University did not violate meetings law
BLOOMINGTON, Ind. -- A judge ruled Indiana University trustees did not break the law when they met to hear plans to fire coach Bob Knight.
No more than four of the nine trustees -- not a quorum -- met at any one time with then-university president Myles Brand, Judge Cecile Blau said in a four-page ruling Monday. She said Brand's conversations with less than a quorum did not fall within the definition of a meeting in the state's open door law.
Even if the meetings did break the law, Blau wrote that she could not set aside Knight's September 2000 dismissal because Brand, not the trustees, had the authority to fire the coach.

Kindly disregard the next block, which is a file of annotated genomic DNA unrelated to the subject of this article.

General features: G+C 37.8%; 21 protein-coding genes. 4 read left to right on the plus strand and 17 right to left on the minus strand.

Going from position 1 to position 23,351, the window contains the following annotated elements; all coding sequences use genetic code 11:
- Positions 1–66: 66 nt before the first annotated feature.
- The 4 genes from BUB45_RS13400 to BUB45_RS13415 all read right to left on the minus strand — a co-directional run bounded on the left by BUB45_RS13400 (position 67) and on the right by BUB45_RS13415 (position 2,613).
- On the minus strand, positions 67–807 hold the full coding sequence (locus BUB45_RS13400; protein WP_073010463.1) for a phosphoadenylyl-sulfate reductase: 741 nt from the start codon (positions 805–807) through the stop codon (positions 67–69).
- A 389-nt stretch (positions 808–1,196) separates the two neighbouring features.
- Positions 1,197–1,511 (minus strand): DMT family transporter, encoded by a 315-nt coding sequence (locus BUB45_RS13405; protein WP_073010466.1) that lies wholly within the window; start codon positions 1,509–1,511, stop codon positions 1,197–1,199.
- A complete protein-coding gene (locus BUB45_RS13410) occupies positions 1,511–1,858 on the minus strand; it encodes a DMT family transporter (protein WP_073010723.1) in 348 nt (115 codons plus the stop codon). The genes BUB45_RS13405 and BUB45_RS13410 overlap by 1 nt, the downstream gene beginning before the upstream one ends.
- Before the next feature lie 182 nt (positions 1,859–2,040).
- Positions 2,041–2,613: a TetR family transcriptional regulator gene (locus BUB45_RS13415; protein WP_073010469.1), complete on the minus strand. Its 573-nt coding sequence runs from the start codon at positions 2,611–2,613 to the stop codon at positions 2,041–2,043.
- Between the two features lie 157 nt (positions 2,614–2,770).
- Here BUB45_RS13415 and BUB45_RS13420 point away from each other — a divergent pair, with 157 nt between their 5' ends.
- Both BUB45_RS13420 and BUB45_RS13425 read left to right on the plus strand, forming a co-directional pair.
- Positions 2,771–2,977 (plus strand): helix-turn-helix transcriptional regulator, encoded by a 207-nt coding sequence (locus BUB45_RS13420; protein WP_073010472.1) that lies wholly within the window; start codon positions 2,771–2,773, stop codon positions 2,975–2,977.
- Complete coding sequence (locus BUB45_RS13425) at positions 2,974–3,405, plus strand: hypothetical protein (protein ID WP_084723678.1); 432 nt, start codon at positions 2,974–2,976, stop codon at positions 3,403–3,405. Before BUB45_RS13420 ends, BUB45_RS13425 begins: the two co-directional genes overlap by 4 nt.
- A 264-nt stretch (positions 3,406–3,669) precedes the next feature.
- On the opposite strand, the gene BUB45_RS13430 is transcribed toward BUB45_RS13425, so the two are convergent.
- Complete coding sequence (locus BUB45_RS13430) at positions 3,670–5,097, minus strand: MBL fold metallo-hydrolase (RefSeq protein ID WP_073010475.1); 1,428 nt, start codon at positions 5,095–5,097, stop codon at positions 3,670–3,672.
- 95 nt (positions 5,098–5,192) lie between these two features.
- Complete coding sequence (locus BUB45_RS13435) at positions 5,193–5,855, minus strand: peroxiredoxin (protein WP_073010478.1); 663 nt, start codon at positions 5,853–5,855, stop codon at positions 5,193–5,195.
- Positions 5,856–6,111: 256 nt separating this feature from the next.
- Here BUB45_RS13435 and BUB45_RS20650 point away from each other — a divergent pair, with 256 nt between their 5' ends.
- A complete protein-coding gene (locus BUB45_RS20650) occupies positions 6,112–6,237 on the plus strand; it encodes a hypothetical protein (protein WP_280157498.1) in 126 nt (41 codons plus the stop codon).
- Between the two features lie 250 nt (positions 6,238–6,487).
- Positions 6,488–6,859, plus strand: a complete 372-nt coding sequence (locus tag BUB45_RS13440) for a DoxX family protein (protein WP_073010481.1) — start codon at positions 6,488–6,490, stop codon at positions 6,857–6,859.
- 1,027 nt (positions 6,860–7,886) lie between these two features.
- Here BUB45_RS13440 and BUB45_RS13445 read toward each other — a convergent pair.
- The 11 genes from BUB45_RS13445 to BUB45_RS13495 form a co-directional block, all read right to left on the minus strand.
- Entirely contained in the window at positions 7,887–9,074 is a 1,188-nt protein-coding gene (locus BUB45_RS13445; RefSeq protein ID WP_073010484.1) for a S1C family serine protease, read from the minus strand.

Forty-six basketball fans in 2000 filed the lawsuit challenging the firing. Knight, now coach at Texas Tech, was dismissed for what Brand called "uncivil, defiant and unacceptable" conduct.
The school is facing another lawsuit filed by The Indianapolis Star, which is demanding documents related to Knight's firing, with a trial set for August.
Copyright 2005 by The Associated Press
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